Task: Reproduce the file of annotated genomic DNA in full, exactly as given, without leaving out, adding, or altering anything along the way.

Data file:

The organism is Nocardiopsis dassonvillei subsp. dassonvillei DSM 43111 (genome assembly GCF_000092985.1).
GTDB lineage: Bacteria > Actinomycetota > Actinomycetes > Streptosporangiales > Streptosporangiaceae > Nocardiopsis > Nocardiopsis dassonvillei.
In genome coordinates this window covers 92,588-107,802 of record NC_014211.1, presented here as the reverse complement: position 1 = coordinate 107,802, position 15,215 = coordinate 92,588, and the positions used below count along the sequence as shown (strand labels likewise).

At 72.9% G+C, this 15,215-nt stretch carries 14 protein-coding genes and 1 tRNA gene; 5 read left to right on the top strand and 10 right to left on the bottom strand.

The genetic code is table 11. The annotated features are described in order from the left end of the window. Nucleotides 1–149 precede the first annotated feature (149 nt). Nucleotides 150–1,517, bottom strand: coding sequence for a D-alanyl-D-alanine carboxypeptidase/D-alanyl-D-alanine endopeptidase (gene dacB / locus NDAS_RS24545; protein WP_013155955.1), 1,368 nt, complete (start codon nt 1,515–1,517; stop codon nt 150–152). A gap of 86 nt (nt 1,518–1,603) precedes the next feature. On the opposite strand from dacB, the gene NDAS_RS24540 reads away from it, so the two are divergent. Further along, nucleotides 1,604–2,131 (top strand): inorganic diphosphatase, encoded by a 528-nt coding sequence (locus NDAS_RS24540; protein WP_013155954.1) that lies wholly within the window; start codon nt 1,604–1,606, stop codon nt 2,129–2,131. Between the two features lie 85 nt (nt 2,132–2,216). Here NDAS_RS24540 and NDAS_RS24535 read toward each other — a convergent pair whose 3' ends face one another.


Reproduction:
The organism is Nocardiopsis dassonvillei subsp. dassonvillei DSM 43111 (genome assembly GCF_000092985.1).
GTDB lineage: Bacteria > Actinomycetota > Actinomycetes > Streptosporangiales > Streptosporangiaceae > Nocardiopsis > Nocardiopsis dassonvillei.
In genome coordinates this window covers 92,588-107,802 of record NC_014211.1, presented here as the reverse complement: position 1 = coordinate 107,802, position 15,215 = coordinate 92,588, and the positions used below count along the sequence as shown (strand labels likewise).

At 72.9% G+C, this 15,215-nt stretch carries 14 protein-coding genes and 1 tRNA gene; 5 read left to right on the top strand and 10 right to left on the bottom strand.

The genetic code is table 11. The annotated features are described in order from the left end of the window. Nucleotides 1–149 precede the first annotated feature (149 nt). Nucleotides 150–1,517, bottom strand: coding sequence for a D-alanyl-D-alanine carboxypeptidase/D-alanyl-D-alanine endopeptidase (gene dacB / locus NDAS_RS24545; protein WP_013155955.1), 1,368 nt, complete (start codon nt 1,515–1,517; stop codon nt 150–152). A gap of 86 nt (nt 1,518–1,603) precedes the next feature. On the opposite strand from dacB, the gene NDAS_RS24540 reads away from it, so the two are divergent. Further along, nucleotides 1,604–2,131 (top strand): inorganic diphosphatase, encoded by a 528-nt coding sequence (locus NDAS_RS24540; protein WP_013155954.1) that lies wholly within the window; start codon nt 1,604–1,606, stop codon nt 2,129–2,131. Between the two features lie 85 nt (nt 2,132–2,216). Here NDAS_RS24540 and NDAS_RS24535 read toward each other — a convergent pair whose 3' ends face one another.